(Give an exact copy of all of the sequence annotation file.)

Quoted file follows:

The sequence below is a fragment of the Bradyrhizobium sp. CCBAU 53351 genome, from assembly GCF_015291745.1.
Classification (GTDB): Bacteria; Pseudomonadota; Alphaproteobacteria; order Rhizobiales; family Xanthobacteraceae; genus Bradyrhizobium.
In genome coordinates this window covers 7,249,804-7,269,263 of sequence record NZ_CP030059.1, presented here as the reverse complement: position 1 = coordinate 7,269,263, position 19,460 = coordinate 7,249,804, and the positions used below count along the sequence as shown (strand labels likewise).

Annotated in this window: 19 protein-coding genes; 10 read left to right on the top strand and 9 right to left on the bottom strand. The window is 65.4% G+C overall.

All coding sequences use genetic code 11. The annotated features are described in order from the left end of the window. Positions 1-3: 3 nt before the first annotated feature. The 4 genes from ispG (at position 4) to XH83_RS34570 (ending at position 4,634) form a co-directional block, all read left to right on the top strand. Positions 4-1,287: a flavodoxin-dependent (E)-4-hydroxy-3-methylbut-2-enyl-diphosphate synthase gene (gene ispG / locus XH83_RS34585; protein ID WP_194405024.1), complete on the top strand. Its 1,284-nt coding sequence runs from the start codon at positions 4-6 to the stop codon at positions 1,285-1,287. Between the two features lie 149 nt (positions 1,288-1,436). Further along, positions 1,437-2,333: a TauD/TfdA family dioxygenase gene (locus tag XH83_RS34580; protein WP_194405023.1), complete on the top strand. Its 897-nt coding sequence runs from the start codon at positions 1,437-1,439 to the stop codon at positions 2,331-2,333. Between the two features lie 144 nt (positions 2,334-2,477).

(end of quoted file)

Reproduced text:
The sequence below is a fragment of the Bradyrhizobium sp. CCBAU 53351 genome, from assembly GCF_015291745.1.
Classification (GTDB): Bacteria; Pseudomonadota; Alphaproteobacteria; order Rhizobiales; family Xanthobacteraceae; genus Bradyrhizobium.
In genome coordinates this window covers 7,249,804-7,269,263 of sequence record NZ_CP030059.1, presented here as the reverse complement: position 1 = coordinate 7,269,263, position 19,460 = coordinate 7,249,804, and the positions used below count along the sequence as shown (strand labels likewise).

Annotated in this window: 19 protein-coding genes; 10 read left to right on the top strand and 9 right to left on the bottom strand. The window is 65.4% G+C overall.

All coding sequences use genetic code 11. The annotated features are described in order from the left end of the window. Positions 1-3: 3 nt before the first annotated feature. The 4 genes from ispG (at position 4) to XH83_RS34570 (ending at position 4,634) form a co-directional block, all read left to right on the top strand. Positions 4-1,287: a flavodoxin-dependent (E)-4-hydroxy-3-methylbut-2-enyl-diphosphate synthase gene (gene ispG / locus XH83_RS34585; protein ID WP_194405024.1), complete on the top strand. Its 1,284-nt coding sequence runs from the start codon at positions 4-6 to the stop codon at positions 1,285-1,287. Between the two features lie 149 nt (positions 1,288-1,436). Further along, positions 1,437-2,333: a TauD/TfdA family dioxygenase gene (locus tag XH83_RS34580; protein WP_194405023.1), complete on the top strand. Its 897-nt coding sequence runs from the start codon at positions 1,437-1,439 to the stop codon at positions 2,331-2,333. Between the two features lie 144 nt (positions 2,334-2,477).